Invitation to Coffs Coast Printmakers: Join our Wall of Wings!
The Wall of Wings is an integral component of The Overwintering Project exhibition to be held at Coffs Harbour Regional Gallery from 6 December 2019 to 1st February 2020. The project is open to local artists, both individually and as members of art groups.
The Overwintering Project (www.theoverwinteringproject.com) is an environmental art project initiated by printmaker Kate Gorringe-Smith designed to highlight the unique nature of migratory shorebird habitats found around Australia and New Zealand.
Coffs Harbour Regional Gallery’s exhibition will include the full Overwintering portfolio of over 200 prints by Australian printmakers as well as artworks by local high school students.
Coffs Coast local artists are invited to contribute prints of individual shorebirds, which will then be attached directly to a wall of the gallery, thus creating a “wall of wings”. The Moth Migration project provides an example of a similar, worldwide, crowd-sourced exhibition.
Eligibility: open to all artists/printmakers in the Coffs Coast region, ie from Woolgoolga to Nambucca to Bellingen and Dorrigo
Print: Single bird only, flying, landing or walking, feeding, standing. No background or surrounding image, image to be cut to outside edges of bird contour. When in doubt, keep image plain and simple.
Artists can contribute as many prints as they like but we ask for a minimum of three of each design to create a sense of the density of a flock
Colour: Shorebirds are predominantly brown, grey and black (some pink/red for beaks) – prints must be in these colours only. Paper must be white, off-white or cream
Size: No larger than 30cm and no smaller than 12cm
Paper weight: Variable – from 30g/m to 285g/m, matte paper only, no glossy or “printer” paper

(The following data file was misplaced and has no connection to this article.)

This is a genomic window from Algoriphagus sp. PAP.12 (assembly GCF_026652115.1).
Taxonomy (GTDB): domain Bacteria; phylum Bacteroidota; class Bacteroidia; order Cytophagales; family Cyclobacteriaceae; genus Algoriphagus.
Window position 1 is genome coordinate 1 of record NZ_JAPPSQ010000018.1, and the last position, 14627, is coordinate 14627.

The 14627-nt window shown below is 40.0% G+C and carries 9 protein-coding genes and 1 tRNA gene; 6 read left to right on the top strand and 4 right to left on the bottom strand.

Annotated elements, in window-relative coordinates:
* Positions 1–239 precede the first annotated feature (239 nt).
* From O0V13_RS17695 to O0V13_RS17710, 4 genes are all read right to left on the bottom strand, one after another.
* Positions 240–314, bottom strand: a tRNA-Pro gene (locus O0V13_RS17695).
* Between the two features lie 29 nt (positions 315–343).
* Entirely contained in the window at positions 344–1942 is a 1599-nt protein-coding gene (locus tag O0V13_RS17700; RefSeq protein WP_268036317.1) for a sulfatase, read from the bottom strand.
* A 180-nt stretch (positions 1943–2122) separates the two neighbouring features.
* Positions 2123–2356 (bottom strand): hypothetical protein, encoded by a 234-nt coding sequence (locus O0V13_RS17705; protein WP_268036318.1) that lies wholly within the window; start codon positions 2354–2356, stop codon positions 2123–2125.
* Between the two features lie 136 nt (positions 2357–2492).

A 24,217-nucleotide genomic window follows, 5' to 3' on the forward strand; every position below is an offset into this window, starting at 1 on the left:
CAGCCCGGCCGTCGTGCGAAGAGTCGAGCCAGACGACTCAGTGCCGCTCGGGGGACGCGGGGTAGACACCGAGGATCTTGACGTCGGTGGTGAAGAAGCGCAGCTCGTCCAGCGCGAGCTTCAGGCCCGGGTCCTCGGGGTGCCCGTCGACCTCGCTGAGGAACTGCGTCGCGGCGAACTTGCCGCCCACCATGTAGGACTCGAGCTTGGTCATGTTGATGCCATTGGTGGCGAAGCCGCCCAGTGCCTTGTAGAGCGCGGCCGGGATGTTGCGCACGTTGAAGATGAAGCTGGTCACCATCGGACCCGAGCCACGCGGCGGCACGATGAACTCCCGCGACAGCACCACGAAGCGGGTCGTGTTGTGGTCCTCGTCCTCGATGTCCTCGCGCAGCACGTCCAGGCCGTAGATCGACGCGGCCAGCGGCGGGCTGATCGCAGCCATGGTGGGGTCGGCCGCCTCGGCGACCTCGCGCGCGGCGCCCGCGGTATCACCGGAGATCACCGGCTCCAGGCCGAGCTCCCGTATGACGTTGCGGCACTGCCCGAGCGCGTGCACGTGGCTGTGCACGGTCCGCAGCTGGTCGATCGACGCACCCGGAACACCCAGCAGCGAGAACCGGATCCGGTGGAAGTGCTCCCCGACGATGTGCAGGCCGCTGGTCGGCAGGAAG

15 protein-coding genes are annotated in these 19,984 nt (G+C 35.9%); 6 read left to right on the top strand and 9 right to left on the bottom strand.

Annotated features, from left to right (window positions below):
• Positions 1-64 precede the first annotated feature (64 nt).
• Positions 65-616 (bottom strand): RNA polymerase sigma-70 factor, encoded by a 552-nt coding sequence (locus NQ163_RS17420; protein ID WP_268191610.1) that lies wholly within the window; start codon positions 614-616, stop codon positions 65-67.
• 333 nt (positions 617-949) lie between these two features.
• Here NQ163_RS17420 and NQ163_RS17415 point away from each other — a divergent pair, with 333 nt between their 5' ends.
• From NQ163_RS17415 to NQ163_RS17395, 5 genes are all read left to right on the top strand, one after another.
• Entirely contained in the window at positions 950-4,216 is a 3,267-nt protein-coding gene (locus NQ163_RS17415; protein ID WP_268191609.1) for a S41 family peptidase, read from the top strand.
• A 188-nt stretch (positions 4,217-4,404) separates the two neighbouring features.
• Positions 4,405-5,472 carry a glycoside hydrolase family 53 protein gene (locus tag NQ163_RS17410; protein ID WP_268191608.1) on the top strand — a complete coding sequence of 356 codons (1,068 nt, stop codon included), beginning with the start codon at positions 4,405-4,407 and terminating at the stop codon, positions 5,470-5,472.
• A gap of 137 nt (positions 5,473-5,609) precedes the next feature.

Mediums: Printmaking – Linocut, etching, dry point, aquatint, lithography, woodblock, collagraph, screen print, rubber stamps. Please no photographs, digital prints, computer printouts or origami.
Important: Bird shape MUST be cut out of paper. Please do not send bird with any surrounding or background image or paper, just the outside contour of the bird
Notation: Please print name, bird species, location (city or town, state), on the back of each print.
Deadline: prints are to be submitted to Coffs Harbour Regional Gallery by Friday 2nd November 2019
Contact: Jo Besley Joanna.email@example.com or Penelope Lawry firstname.lastname@example.org
Due to the nature of the exhibited work, it will not be possible to return the contributions at the end of the exhibition, but the exhibition will be documented and photographed.
Species: East-Asian Australasian Flyway migratory overwintering shorebirds – with a focus on the species which frequent your local area as listed. Those in bold are the birds most commonly found in the Coffs Harbour region during summer months, October to May.
Pacific Golden Plover; Grey Plover; Lesser Sand Plover (Endangered); Greater Sand Plover (Vulnerable); Oriental Plover; Latham’s Snipe; Black-tailed Godwit; Bar-tailed Godwit (Vulnerable); Little Curlew; Whimbrel; Eastern Curlew (Critically Endangered); Terek Sandpiper (Vulnerable); Common Sandpiper; Grey-tailed Tattler; Wandering Tattler; Common Greenshank; Marsh Sandpiper; Ruddy Turnstone; Great Knot; Red Knot; Sanderling (Vulnerable); Red-necked Stint; Long-toed Stint; Pectoral Sandpiper; Sharp-tailed Sandpiper; Curlew Sandpiper; Broad-billed Sandpiper (Vulnerable); Ruff; Red-necked Phalarope; Oriental Pratincole; Little Ringed Plover; Pin-tailed Snipe; Swinhoe’s Snipe; Common Redshank; Wood Sandpiper; Asian Dowitcher. Double-banded Plover (mid-Feb – late August).
Refer: Bird field guides, Birdlife Australia poster or app http://www.penboc.org.au/shorebirds/, http://birdlife.org.au/projects/shorebirds-2020/educational-material
Follow the project at the Coffs Harbour Regional Gallery’s Facebook page: https://www.facebook.com/CoffsHarbourRegionalGallery/
Image courtesy of Penelope Lawry